National and Labour had been nearly neck and neck in opinion polls, with charismatic 37-year old Jacinda Ardern nearly single-handedly dragging Labour back into the race after taking over the party's leadership in August.
That means New Zealanders may wait days, even weeks, before knowing who their next leader will be as the different political parties negotiate with each other to form a coalition.
National, chasing a fourth term - a feat only achieved once before in New Zealand - struggled to find a way to counter a new, optimistic opponent.
In his speech late on Saturday night, after the vote count gave National a lead of more than 10 percentage points over Labour, English was reading directly from the May script: "We have the responsibility to deliver strong and stable government". New Zealand First has nine seats and Greens, which won 5.8 percent of the votes, have seven.
"I've called Bill and acknowledged that", Ardern told her supporters, adding she was planning conversations with both the Green and New Zealand First parties.
Labour saw a major surge after the July appointment of the 37-year-old leader but has fallen back slightly since.
National leader Bill English said he would start talking to NZ First in the next few days about forming a new government.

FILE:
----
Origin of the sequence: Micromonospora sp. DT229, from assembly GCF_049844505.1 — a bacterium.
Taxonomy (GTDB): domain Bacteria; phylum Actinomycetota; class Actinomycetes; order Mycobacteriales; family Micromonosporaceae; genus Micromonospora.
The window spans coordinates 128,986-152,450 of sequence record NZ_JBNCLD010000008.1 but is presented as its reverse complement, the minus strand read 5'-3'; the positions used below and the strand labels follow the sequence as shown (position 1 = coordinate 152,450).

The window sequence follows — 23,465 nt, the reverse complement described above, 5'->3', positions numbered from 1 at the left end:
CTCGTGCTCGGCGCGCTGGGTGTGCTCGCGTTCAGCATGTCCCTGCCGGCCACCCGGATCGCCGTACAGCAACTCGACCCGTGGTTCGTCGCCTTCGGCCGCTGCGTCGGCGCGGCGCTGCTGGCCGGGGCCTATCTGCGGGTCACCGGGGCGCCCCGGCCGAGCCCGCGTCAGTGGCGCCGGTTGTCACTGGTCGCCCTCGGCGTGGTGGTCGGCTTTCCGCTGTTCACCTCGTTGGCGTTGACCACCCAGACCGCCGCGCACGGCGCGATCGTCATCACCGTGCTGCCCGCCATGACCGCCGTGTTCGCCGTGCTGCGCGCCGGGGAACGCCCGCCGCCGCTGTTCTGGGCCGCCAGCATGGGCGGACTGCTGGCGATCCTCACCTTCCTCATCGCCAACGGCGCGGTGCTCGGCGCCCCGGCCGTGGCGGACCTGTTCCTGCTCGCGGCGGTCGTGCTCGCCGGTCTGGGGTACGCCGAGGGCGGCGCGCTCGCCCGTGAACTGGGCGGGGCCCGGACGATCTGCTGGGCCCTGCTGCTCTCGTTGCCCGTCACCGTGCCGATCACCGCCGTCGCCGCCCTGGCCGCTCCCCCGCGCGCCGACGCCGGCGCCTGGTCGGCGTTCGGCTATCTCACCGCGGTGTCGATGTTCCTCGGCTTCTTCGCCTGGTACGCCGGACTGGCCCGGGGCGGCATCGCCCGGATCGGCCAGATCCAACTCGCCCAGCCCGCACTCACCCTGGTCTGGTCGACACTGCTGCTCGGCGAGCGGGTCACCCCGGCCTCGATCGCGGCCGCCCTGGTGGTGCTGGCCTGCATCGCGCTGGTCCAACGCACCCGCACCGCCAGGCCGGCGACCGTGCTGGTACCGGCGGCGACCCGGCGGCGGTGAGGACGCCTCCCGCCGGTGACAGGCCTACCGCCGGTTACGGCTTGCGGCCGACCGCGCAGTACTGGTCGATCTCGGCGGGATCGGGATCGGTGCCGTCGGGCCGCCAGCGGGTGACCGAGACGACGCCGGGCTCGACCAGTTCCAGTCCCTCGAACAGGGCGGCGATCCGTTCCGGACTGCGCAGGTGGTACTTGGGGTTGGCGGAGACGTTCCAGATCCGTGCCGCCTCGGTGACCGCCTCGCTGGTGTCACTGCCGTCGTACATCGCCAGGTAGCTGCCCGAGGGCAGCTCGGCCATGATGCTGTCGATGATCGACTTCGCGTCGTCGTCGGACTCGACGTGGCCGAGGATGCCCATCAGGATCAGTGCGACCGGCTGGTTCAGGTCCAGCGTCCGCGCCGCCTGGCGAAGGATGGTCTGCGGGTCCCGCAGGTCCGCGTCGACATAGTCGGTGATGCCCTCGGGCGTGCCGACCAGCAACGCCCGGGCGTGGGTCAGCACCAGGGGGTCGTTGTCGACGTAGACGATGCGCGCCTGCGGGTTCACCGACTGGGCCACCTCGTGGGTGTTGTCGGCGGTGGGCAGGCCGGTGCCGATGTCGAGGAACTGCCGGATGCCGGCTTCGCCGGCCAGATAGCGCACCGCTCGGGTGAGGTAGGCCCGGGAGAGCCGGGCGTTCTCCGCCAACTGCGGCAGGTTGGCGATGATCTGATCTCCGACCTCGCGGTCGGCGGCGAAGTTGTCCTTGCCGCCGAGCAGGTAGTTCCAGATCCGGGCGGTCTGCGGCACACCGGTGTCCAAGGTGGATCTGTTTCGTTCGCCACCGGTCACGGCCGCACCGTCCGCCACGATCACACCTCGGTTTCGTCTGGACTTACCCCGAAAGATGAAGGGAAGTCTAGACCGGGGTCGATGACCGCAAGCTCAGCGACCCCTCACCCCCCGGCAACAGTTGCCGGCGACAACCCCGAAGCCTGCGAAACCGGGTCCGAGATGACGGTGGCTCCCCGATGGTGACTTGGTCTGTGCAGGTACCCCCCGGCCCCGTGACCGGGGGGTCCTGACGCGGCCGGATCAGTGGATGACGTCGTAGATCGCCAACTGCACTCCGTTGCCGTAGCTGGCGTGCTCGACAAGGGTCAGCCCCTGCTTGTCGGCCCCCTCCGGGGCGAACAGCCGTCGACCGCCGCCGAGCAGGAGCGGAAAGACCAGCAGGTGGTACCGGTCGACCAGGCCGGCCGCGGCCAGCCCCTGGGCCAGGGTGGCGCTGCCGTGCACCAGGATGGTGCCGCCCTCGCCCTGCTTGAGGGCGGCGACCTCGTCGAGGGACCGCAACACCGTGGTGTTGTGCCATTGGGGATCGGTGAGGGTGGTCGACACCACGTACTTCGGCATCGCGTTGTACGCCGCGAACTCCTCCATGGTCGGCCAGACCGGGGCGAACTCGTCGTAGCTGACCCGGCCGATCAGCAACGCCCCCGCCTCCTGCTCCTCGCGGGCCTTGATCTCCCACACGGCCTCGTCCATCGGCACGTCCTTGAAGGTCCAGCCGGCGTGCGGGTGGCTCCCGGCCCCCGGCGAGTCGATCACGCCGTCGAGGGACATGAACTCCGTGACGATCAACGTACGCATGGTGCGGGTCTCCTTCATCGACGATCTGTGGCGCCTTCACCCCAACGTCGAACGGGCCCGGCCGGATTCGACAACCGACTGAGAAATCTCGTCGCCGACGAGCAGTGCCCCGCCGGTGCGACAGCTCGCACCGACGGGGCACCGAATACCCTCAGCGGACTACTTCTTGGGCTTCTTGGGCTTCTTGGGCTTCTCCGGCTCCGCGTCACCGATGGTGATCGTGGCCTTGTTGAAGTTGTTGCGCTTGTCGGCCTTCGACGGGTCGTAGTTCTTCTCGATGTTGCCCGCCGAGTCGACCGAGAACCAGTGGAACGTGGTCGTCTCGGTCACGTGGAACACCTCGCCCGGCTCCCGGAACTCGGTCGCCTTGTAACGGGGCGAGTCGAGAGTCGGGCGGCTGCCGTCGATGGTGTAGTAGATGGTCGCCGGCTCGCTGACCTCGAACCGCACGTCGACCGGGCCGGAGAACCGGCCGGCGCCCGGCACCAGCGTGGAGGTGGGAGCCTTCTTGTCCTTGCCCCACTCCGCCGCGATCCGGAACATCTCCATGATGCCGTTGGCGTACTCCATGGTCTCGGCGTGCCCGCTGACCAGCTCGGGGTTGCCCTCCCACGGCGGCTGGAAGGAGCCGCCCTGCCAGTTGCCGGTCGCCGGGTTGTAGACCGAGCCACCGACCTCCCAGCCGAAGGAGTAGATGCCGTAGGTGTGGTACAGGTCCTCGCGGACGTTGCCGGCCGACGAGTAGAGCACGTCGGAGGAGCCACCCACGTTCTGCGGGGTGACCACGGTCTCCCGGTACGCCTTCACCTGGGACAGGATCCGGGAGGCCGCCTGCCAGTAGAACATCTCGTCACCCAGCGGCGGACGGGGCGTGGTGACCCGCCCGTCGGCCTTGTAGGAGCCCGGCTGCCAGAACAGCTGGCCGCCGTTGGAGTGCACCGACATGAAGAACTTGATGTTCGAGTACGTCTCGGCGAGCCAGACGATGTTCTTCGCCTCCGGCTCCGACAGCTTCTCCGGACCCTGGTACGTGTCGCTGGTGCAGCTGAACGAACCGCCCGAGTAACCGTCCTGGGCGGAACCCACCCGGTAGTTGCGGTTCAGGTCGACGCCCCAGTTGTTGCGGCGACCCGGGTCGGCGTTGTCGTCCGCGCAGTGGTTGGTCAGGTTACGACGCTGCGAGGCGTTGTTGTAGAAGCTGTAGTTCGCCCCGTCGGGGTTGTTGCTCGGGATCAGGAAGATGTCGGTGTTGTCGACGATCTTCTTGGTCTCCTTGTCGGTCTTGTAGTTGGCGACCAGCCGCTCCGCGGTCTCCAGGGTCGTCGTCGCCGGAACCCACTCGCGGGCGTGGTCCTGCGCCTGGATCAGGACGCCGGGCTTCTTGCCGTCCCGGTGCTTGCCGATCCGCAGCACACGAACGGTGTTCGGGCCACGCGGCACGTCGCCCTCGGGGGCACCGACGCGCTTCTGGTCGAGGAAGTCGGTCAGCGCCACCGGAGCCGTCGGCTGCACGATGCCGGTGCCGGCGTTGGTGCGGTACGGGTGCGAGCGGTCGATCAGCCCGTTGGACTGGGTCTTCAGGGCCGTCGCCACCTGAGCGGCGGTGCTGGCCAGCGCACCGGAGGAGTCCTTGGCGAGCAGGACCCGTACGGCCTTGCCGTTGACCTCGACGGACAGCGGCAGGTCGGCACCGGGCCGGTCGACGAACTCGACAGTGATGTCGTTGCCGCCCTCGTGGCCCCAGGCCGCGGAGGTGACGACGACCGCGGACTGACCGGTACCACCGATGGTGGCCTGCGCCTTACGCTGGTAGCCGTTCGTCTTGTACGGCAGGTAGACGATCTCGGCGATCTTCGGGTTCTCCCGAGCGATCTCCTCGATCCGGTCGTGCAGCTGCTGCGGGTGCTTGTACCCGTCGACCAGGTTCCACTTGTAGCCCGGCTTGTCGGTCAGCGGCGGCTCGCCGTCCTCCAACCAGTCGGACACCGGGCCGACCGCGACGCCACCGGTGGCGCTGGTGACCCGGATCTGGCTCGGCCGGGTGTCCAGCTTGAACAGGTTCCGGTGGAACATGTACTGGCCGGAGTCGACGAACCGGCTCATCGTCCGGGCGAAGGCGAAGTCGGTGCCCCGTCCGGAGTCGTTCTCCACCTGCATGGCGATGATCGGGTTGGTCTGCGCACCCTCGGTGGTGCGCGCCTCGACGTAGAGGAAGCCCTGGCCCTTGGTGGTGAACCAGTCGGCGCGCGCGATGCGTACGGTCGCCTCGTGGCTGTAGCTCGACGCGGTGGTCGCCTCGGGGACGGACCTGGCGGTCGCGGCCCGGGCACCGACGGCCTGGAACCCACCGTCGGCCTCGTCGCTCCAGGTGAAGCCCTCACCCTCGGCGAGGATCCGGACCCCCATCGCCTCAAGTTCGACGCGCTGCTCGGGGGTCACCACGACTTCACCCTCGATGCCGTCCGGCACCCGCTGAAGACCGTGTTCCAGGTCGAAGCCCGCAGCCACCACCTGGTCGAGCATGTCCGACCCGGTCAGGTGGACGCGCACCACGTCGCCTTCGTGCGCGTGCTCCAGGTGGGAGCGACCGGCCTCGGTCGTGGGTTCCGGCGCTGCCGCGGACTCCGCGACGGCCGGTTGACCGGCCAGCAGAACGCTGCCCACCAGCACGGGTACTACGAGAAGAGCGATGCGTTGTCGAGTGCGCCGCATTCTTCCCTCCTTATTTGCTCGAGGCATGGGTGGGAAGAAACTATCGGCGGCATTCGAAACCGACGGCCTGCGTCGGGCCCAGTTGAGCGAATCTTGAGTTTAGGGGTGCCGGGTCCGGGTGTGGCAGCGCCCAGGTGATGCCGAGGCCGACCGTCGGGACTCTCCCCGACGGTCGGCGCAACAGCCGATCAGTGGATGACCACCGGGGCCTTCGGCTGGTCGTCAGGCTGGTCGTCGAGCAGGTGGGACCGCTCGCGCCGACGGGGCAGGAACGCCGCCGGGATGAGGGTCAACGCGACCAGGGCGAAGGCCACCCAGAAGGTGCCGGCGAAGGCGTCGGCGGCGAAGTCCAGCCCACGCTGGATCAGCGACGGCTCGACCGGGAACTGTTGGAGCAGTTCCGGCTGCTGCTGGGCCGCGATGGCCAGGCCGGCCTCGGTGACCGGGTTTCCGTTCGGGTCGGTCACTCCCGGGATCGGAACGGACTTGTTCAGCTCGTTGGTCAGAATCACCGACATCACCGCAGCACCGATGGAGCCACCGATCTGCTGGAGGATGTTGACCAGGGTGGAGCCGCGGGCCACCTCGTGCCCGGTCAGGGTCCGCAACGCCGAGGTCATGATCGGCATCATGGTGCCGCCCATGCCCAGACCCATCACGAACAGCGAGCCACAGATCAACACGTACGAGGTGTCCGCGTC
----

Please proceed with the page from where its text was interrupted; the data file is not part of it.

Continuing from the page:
In contrast, English was bullish about his chances of securing a fourth-term government for National, a feat that has not been achieved in New Zealand for more than 50 years.
The nationalist New Zealand First Party had about 7.5 per cent of the vote so far, making it the likely kingmaker.More news: Packers prepare for desperate Bengals
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Peters helped install a National-led government in 1996 in return for being made deputy prime minister.
Ms Ardern has been a game-shifter for the New Zealand Labour Party, appealing to the "young and urban", according to recently resigned leader of the party, Andrew Little.
The results secured 58 seats for National in parliament, and 45 for Labour.
"Only time will tell if this election will be any different, but I think if they turn out, that will really determine whether there's a change of government".
"There's conversations that need to be had and we're open to those", she said.
Citizens of New Zealand and Germany living in Australia will get to cast their ballots in their country's elections, with both nations heading to the polls this weekend.
"I would expect us to get a bit of a lift out of those special votes", said Ardern.
"We believe in laws and policies that support the mass majority of New Zealanders and not just a small elite".
She turned her flagging party's fortunes around in a matter of weeks but National, which has pinned its re-election bid on the economy's strong performance, has regained ground in recent opinion polls.